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Amy Khalfay, currently a PhD candidate in the School of Computing, Mathematics and Digital
Technology at Manchester Metropolitan University, is working in conjunction with MMU and ServicePower to research additional Quantum powered intelligent decision logic related to field service scheduling.  ServicePower filed patents for four new Quantum optimisation algorithms in 2016 which have now been proven to significantly improve mobile workforce deployment and efficiency, up to 50% more than older technologies.

In this newest round of research and development, Amy discusses new quantum based improvements in her paper, "Applying the Intelligent Decision Heuristic to Large Scale Technician and Task Scheduling Problems" which has been accepted for presentation to the KES Intelligent Decision Technologies (IDT) 2017 conference being held in Portugal in June. 

In the blog below, Amy discusses her research and its implications on field service scheduling. 

My research is focused on solving NP-hard combinatorial optimisation problems, namely shutterstock_328574900.jpgtechnician and task scheduling problems. Basically, and simply I've written mathematical programs that create schedules for businesses and their employees. My solutions tell each employee which jobs to visit, when to visit them, what the jobs will entail and how long the job each will take.

To some this may sound like a horrifically boring job. But stop and think about it for a second..... Many of us have now turned to online shopping; its quick and easy, but how does the company know exactly when my product will arrive? What about when my boiler isn't working properly and I need an engineer to come and take a look? Or what about when there's a problem in the water supply and the road needs digging up?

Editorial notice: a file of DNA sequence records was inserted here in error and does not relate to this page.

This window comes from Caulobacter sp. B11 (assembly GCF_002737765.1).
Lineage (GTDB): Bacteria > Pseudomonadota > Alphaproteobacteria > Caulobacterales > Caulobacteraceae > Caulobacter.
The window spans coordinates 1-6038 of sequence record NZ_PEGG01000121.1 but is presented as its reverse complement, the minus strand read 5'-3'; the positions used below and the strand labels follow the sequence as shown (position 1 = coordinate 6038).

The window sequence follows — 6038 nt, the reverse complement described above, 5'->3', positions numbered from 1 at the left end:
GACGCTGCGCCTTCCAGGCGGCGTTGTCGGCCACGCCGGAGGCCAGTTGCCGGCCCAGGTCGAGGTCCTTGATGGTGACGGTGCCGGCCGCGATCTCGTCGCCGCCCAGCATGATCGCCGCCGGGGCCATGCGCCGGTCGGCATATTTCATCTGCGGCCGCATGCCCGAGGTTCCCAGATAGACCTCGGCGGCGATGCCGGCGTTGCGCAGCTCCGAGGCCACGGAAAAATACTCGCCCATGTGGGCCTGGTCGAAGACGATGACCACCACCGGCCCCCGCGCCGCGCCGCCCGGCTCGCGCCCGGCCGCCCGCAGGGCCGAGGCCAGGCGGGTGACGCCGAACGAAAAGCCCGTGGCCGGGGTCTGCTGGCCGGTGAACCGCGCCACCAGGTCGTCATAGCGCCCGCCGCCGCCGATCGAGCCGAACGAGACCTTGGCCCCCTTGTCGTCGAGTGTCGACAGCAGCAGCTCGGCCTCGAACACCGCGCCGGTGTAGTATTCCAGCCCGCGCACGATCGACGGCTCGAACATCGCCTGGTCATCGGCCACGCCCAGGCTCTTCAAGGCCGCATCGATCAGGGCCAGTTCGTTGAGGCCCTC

The problems I solve have a huge impact on the daily running of our lives. From a business perspective, we want to keep the costs of scheduling our employees as low as possible, whilst ensuring a balanced workload for our employees. To do this, we need to find efficient and cost effective ways to schedule our staff.

And that is where I come in! My job is creative (designing solution methodologies), technically challenging (implementing solution methodologies), exciting (solving different types of scheduling problems ) and most of all it is rewarding as I know my work has an impact.

My paper, "Applying the Intelligent Decision Heuristic to Large Scale Technician and Task Scheduling Problems" based on scheduling field techs and tasks, has been accepted for KES Intelligent Decision Technologies (IDT) 2017 being held in Portugal.  

The paper discusses how scheduling personnel to complete tasks is a complex combinatorial optimisation problem. In large organisations, finding quality solutions is of paramount importance due to the costs associated with staffing.  In this paper we have generated and solved a set of novel large scale technician and task scheduling problems. The data sets include complexities such as priority levels, precedence constraints, skill requirements, teaming and outsourcing. The problems are considerably larger than those featured previously in the literature and are more representative of industrial scale problems, with up to 2,500 jobs. In the paper, we present our data generator and apply two heuristics, the intelligent decision heuristic and greedy heuristic, to provide a comparative analysis.

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Amy Khalfay | Service Power
Amy studied BSc Hons Mathematics at Manchester Metropolitan University (MMU) 2011-2014. She achieved a 1st class honours as well as the Institute of Mathematics (IMA) award. Amy is currently studying a Ph.D. in computational optimisation, at MMU, entitled “Optimisation Techniques for Solving Technician and Task Scheduling Problems“. She is sponsored by and collaborating with Service Power, a world leader in field service scheduling. Amy’s main research interests include; combinatorial optimisation, statistical analysis, scheduling and timetabling. Amy is also a member of the Athena Swan project, which seeks to promote STEM subjects to females and improve the gender imbalance in these subjects.